food

Alejandra Martinez

Ivan Nieves and David Torres, a couple from Puerto Rico, used to own a restaurant, hair salon and a boutique in San Juan. But one year ago, Hurricane Maria seriously damaged the business, leaving them unable to work. 

Matt Arteaga, 51, is one of about 500 people who got sick this summer in an outbreak linked to McDonald's salads. The cause was a parasite, cyclospora.

Arteaga fell ill on a Thursday afternoon in June. He was in his office in Danville, Ill., when he says the symptoms came on quickly. "The chills, and body aches, severe cramping, sharp pain in my stomach," Arteaga recalls.

An audience gathers around the transparent 14-foot-long "culinary instrument" in a restaurant called Creator in San Francisco's SoMa neighborhood.

Health officials have determined that a type of bacteria found in food left at unsafe temperatures is the cause of an outbreak of gastrointestinal illness that struck 647 people who ate last month at a Chipotle Mexican Grill restaurant in Ohio.

Between July 26 and July 30, customers of a Chipotle restaurant in Powell, Ohio, just north of Columbus, complained of food poisoning and diarrhea after eating tacos and burrito bowls there.

Last week was a momentous one for the future of genetically engineered foods, both in the U.S. and in Europe. On July 24, the U.S. Food and Drug Administration approved the Impossible Burger, an all-veggie burger that "bleeds" and sizzles just like meat.

The apples won't be harvested until October. But when fourth-generation fruit grower Phil Schwallier walks through his orchard in Sparta, Mich., he already knows which ones he won't be able to sell.

When an archaeologist working on an excavation site in Jordan first swept up the tiny black particles scattered around an ancient fireplace, she had no idea they were going to change the history of food and agriculture.

Amaia Arranz-Otaegui is an archaeobotanist from the University of Copenhagen. She was collecting dinner leftovers of the Natufians, a hunter-gatherer tribe that lived in the area more than 14,000 years ago during the Epipaleolithic time — a period between the Paleolithic and Neolithic eras.

The ideal Italian pizza, be it Neapolitan or Roman, has a crisp crust flecked with dark spots — marks left by a blazing hot oven. The dough is fluffy, moist and stretchy, and the toppings are piping hot. A pizzeria's brick oven pops these out to perfection, but intrepid home cooks attempting to re-create Italian-style pizzas have more than likely discovered facsimiles are nigh impossible to produce.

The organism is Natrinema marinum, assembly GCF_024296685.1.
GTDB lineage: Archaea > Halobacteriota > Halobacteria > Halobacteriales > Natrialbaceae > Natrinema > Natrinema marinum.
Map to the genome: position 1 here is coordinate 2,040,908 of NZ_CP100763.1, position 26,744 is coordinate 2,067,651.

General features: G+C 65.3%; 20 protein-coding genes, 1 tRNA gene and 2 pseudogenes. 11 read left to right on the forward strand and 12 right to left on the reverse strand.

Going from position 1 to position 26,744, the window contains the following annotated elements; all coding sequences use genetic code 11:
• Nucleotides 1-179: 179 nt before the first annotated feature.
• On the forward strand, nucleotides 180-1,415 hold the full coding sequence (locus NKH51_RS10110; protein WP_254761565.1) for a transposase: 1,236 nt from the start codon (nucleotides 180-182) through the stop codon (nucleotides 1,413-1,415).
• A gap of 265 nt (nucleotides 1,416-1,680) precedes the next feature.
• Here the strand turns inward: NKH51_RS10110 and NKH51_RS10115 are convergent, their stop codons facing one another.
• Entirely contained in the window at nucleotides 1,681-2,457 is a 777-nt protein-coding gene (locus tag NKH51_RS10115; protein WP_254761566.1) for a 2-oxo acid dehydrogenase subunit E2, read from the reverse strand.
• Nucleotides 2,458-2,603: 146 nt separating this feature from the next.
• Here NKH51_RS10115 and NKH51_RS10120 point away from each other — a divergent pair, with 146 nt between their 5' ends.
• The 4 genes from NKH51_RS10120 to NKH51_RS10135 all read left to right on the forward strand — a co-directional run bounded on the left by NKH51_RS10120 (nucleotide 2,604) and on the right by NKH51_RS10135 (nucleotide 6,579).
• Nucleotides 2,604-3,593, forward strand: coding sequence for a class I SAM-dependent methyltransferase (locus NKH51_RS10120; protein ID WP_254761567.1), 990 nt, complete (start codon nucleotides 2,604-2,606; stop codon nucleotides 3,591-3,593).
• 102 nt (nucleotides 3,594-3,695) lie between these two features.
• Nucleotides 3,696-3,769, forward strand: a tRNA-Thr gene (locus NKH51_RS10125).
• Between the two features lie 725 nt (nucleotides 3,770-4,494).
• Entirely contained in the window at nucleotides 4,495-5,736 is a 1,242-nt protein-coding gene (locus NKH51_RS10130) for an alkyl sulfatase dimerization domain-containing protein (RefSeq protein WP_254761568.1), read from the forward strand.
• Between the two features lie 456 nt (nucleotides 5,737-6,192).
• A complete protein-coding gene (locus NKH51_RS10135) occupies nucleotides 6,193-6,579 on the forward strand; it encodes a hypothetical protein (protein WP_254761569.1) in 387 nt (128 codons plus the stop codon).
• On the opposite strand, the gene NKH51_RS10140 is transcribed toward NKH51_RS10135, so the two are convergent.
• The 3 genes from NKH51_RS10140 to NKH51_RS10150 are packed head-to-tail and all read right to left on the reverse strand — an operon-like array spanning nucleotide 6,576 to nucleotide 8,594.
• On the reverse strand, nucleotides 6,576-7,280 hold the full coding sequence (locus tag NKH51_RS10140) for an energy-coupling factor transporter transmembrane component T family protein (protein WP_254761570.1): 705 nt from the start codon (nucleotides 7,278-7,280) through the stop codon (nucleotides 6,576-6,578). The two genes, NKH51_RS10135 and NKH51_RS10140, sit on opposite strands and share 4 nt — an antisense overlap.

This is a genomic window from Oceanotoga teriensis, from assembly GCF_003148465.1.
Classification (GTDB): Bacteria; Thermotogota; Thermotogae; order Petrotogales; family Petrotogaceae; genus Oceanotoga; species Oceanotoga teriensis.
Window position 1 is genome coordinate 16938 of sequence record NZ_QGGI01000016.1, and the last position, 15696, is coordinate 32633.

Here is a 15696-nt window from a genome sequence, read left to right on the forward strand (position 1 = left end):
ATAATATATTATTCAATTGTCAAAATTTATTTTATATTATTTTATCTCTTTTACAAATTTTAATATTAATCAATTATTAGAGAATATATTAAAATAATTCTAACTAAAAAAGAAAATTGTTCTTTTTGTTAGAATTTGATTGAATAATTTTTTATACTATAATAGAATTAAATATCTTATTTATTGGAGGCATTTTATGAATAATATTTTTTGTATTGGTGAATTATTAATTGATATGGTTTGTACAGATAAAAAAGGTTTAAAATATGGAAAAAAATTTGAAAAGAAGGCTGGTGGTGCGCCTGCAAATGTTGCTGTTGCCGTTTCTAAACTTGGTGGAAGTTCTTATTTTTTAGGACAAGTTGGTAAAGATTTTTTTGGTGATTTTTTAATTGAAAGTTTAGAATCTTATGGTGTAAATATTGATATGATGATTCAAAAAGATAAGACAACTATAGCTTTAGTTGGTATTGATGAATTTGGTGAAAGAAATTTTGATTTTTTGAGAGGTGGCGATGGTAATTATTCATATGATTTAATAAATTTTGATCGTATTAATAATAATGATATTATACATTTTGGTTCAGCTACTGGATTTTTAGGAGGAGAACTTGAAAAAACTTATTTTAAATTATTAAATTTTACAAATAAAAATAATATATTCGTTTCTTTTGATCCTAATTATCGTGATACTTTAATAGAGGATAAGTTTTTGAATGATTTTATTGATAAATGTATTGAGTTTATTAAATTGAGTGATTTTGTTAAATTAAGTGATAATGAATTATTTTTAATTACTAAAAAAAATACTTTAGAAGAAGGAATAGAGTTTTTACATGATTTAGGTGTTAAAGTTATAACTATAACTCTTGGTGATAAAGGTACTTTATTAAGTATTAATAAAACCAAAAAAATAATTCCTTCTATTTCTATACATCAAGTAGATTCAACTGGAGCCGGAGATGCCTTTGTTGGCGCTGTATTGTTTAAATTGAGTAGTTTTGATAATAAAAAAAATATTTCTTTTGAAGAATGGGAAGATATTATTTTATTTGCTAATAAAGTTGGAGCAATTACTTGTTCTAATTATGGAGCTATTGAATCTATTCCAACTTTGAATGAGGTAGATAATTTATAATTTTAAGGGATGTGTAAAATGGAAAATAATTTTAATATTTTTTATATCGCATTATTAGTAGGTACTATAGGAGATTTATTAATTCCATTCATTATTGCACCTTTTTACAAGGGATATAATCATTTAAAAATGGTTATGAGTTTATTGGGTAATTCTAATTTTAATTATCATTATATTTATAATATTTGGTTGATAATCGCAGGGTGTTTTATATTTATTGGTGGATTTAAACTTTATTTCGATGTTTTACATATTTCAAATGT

Tall, dreadlocked Josh Scheper knew he was out of place as he surveyed the scene at a Santa Ana, Calif., parking lot on a Sunday morning this past April. And the 46-year-old loved it.

Hundreds of people waited in line at stalls for vegan food, but few people looked like the Los Angeles resident. Nearly everyone in the crowd was young and Latino, as were the chefs. The food on sale was Mexican — but not hippie-dippy cafe standbys like cauliflower tacos, or tempeh-stuffed burritos. Instead, chefs reimagined meaty classics that were honest-to-goodness bueno.

Many oncology patients swear off alcohol during treatment, but in the Czech Republic, where beer is the national beverage, cancer patients undergoing chemotherapy have a new option.

Cristina Reyes Clark winds her way through the bustling market in El Salvador's capital city, San Salvador, stopping to touch and smell fruits and vegetables along the way. Young, tattooed and dressed in shorts, she stands out in the traditional farmers market full of conservative abuelas (grandmothers) with their heaping baskets.

But there is at least one thing these women have in common: their love of ancestral food.

Emily Michot / Miami Herald

Thousands of families depend on the free meals their kids get at school. But just because it’s summer doesn’t mean they’ll go hungry.

There's free lunch — and in some cases, breakfast — for kids ages 18 and under all over South Florida with help from the federal government: in schools, libraries, churches and other locations.

One way to find the nearest location offering free meals is to text the word “food” to 877-877 and reply with your zip code.

This spring, millions of Americans worried that salad was no longer safe to eat: The U.S. was hit by the largest E. coli outbreak in a decade, with 172 people in 32 states sickened by contaminated romaine lettuce. Eighty-nine of those individuals were hospitalized, and at least five died.

IHOP — the International House of Pancakes — is changing its name to IHOb and will now feature burgers, the company said in a tweet that was not posted on April Fool's Day. It remains to be seen whether the change will be permanent or merely a flash in the pan (cake) to promote hamburgers.

Maple syrup producers take pride in their pure, natural product. So when the U.S. Food and Drug Administration proposed new labels to say maple syrup contains "added sugar," producers fought back.

The outrage is particularly strong in Vermont, the nation's top producer of maple syrup, where it's illegal to adulterate maple syrup with cane or beet sugar and sell it as the real thing.

Pages